Page:Oliver Twist (1838) vol. 3.djvu/64

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suddenly stricken, as it were, while in the very attitude of rising, into a deep and heavy sleep. The grasp of his hand relaxed, the upraised arm fell languidly by his side, and he lay like one in a profound trance.

"The laudanum has taken effect at last," murmured the girl as she rose from the bedside. "I may be too late even now."

She hastily dressed herself in her bonnet and shawl, looking fearfully round from time to time as if, despite the sleeping draught, she expected every moment to feel the pressure of Sikes's heavy hand upon her shoulder; then stooping softly over the bed, she kissed the robber's lips, and opening and closing the room-door with noiseless touch, hurried from the house.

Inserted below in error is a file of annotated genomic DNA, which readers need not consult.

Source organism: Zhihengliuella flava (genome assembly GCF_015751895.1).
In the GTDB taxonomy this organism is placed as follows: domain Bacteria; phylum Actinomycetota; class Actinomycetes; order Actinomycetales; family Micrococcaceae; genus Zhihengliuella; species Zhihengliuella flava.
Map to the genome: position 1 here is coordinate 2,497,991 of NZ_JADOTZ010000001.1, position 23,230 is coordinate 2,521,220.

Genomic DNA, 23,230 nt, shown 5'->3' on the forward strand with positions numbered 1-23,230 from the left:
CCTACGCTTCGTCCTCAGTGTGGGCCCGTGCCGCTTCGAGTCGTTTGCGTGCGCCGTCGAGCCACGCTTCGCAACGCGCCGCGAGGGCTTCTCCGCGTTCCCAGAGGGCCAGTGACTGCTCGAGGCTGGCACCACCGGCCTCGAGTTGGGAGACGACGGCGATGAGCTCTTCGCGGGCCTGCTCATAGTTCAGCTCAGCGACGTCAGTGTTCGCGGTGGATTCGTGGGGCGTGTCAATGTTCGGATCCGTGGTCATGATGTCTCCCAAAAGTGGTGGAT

A watchman was crying half-past nine down a dark passage through which she had to pass in gaining the main thoroughfare.

"Has it long gone the half-hour?" asked the girl.

"It'll strike the hour in another quarter," said, the man, raising his lantern to her face.